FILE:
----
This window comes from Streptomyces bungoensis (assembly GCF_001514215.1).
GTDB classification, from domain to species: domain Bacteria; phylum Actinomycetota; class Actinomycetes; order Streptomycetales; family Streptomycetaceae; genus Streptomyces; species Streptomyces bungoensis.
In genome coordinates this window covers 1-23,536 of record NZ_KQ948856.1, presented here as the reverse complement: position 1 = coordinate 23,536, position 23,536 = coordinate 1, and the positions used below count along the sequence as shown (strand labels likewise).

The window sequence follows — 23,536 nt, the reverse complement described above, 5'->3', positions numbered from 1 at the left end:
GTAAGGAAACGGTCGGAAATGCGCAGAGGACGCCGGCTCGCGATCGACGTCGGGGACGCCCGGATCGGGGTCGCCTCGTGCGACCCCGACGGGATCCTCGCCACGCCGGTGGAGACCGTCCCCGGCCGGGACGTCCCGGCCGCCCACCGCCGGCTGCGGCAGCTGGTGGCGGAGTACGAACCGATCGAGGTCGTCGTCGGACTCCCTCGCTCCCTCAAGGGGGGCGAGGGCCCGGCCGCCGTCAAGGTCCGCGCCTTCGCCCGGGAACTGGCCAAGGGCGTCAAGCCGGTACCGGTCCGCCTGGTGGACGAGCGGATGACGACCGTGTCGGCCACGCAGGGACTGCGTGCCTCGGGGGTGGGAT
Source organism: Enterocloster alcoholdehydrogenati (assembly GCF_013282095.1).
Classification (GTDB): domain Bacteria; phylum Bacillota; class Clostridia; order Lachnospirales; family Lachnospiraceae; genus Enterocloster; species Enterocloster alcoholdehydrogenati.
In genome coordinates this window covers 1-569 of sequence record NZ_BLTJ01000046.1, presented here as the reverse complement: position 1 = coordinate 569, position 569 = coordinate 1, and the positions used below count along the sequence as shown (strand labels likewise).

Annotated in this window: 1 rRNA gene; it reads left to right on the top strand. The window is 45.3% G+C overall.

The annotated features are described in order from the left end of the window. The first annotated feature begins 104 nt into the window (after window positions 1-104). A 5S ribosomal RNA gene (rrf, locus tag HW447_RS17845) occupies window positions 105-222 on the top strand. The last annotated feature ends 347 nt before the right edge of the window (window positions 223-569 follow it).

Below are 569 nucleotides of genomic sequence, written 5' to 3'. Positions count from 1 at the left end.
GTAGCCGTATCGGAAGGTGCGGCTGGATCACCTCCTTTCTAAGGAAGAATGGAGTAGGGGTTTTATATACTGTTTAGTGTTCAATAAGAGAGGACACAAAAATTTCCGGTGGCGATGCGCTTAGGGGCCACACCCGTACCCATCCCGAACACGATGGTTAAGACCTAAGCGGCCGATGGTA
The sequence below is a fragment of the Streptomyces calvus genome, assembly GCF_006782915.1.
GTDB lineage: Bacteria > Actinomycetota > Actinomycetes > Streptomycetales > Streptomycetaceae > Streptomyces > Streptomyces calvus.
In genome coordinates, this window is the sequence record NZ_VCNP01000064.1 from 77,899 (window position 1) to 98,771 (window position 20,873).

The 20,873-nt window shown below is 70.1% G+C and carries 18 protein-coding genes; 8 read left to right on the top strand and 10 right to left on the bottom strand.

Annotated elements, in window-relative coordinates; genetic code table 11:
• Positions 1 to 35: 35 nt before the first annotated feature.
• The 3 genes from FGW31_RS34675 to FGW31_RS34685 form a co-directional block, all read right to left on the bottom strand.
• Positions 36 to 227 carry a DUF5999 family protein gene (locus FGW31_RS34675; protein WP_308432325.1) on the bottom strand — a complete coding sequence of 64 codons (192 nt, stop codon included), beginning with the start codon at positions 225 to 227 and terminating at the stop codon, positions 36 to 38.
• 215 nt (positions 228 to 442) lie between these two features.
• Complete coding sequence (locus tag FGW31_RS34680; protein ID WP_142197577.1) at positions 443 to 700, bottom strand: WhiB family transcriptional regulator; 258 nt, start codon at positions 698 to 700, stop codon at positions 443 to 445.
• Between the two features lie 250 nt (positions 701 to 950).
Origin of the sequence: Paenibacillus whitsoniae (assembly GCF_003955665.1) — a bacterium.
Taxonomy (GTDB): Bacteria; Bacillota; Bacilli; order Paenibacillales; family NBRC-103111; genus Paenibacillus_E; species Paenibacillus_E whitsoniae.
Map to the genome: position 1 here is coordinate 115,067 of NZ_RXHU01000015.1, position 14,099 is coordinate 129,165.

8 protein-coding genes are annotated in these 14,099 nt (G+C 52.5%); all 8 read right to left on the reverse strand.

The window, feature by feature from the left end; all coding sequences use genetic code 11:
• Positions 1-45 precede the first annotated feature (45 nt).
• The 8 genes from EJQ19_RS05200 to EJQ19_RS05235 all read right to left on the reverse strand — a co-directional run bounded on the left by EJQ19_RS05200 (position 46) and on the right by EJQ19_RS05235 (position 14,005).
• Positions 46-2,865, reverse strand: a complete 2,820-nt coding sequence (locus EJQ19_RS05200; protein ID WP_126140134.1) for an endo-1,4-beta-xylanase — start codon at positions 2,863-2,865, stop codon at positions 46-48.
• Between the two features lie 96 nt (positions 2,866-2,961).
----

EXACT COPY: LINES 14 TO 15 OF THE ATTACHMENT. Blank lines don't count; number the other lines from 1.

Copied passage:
GTDB lineage: Bacteria > Actinomycetota > Actinomycetes > Streptomycetales > Streptomycetaceae > Streptomyces > Streptomyces calvus.
In genome coordinates, this window is the sequence record NZ_VCNP01000064.1 from 77,899 (window position 1) to 98,771 (window position 20,873).